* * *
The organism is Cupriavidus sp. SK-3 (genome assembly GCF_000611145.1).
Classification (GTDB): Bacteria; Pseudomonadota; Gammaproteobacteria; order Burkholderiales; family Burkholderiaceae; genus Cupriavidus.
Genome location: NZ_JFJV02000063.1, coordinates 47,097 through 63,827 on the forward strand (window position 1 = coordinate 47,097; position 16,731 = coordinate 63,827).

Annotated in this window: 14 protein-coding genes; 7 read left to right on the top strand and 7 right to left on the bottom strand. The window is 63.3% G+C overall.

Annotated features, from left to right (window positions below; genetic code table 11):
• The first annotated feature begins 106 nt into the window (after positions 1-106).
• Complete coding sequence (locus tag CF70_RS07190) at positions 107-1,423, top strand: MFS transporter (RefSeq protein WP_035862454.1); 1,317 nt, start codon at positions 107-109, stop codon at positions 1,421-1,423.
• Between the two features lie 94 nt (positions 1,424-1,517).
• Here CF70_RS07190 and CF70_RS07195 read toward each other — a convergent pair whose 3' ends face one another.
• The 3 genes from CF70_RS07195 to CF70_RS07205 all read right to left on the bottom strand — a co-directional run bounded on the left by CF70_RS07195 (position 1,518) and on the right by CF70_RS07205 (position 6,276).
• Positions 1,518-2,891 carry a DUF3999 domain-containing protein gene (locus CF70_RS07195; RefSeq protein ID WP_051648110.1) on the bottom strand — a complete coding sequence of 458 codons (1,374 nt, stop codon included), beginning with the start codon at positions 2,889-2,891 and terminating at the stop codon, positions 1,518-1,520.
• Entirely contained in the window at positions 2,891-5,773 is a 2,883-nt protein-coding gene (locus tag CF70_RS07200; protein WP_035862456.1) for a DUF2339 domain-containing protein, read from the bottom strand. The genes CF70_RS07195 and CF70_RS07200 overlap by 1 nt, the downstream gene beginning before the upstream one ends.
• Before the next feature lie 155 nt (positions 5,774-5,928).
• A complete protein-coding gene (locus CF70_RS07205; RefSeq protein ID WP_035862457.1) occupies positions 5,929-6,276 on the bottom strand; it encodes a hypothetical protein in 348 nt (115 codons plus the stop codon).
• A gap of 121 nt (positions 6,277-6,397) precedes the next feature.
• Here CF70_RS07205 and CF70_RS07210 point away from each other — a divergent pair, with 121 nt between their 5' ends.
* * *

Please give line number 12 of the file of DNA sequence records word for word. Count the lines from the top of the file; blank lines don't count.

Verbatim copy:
• Entirely contained in the window at positions 2,891-5,773 is a 2,883-nt protein-coding gene (locus tag CF70_RS07200; protein WP_035862456.1) for a DUF2339 domain-containing protein, read from the bottom strand. The genes CF70_RS07195 and CF70_RS07200 overlap by 1 nt, the downstream gene beginning before the upstream one ends.